If you power your business on Google Workspace, take note: Google is placing new requirements on small businesses, The New York Times reports, by instituting a charge on its customized email service and other workplace apps like Docs and Calendar, which had previously been free features for those who signed up for its business software before the company ceased free membership of those services in December 2012. The tech giant began telling longtime users in January that they would have to start paying a monthly fee of around $6 for each business email address they operated, sparking frustration among existing account holders. Businesses who do not switch to the paid service by June 27 will be automatically transitioned—and if they don’t pay their bill by August 1, their accounts face suspension.
Google for Startups has distributed $4 million in grant funding to 40 Black-owned businesses across Europe, TechCrunch reports. The initiative marks an effort to address the racial inequality in the European tech industry—prior to the fund’s 2021 launch, less than 0.25 percent of venture capital funding went to Black-led startups in the U.K. The chosen startups will receive $100,000 in cash awards, up to $200,000 in cloud credits and ad support, and mentoring by industry executives—winners include GigBridge, a recruitment platform for construction companies; and Materials Nexus, which aims to accelerate the transition toward net-zero materials.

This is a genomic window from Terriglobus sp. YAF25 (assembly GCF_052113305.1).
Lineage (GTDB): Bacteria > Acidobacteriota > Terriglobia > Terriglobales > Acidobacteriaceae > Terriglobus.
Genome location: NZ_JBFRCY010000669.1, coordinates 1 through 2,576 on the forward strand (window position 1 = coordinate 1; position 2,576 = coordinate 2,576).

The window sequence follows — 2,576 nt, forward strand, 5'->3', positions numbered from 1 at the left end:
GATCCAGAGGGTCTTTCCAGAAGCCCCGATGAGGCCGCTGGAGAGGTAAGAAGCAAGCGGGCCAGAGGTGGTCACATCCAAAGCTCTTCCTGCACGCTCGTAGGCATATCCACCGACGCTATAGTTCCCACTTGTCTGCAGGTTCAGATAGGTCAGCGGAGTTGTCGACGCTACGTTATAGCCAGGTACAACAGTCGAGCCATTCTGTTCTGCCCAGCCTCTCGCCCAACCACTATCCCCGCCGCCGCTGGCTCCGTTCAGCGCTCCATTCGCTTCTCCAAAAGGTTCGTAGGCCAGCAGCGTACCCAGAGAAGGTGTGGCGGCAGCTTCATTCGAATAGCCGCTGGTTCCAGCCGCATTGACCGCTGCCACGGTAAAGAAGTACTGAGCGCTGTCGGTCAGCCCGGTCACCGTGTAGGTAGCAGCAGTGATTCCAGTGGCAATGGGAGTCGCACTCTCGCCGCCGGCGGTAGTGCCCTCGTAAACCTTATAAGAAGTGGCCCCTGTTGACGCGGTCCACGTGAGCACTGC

The establishment of the Metaverse Standards Forum was announced today, uniting a variety of founding companies—including Ikea and Wayfair from the home sector—with the goal of defining the standards needed to build the open metaverse. According to Furniture Today, the group is focused on driving interoperability in order to make it easier for developers to build across platforms, and will host programming like hackathons, implementation prototyping and open source tooling to further its goals.
After 24 years in business, online interior design sourcing platform Steelyard has closed, Designer’s Today reports. CEO Shawn Hughes cited the pandemic-related shutdowns and supply chain challenges as deciding factors in closing up shop.
Lighting distributor Ferguson has signed an agreement to purchase the Corona, California–based Minka Group, which includes brands such as George Kovacs, Metropolitan Lighting Fixture Co., Ambience, minkaAire, Minka Lavery and The Great Outdoors. As Home Accents Today reports, Minka Group will continue regular operations following the acquisition, as its management team and associates are integrated into the larger Ferguson team.
Launches & Collaborations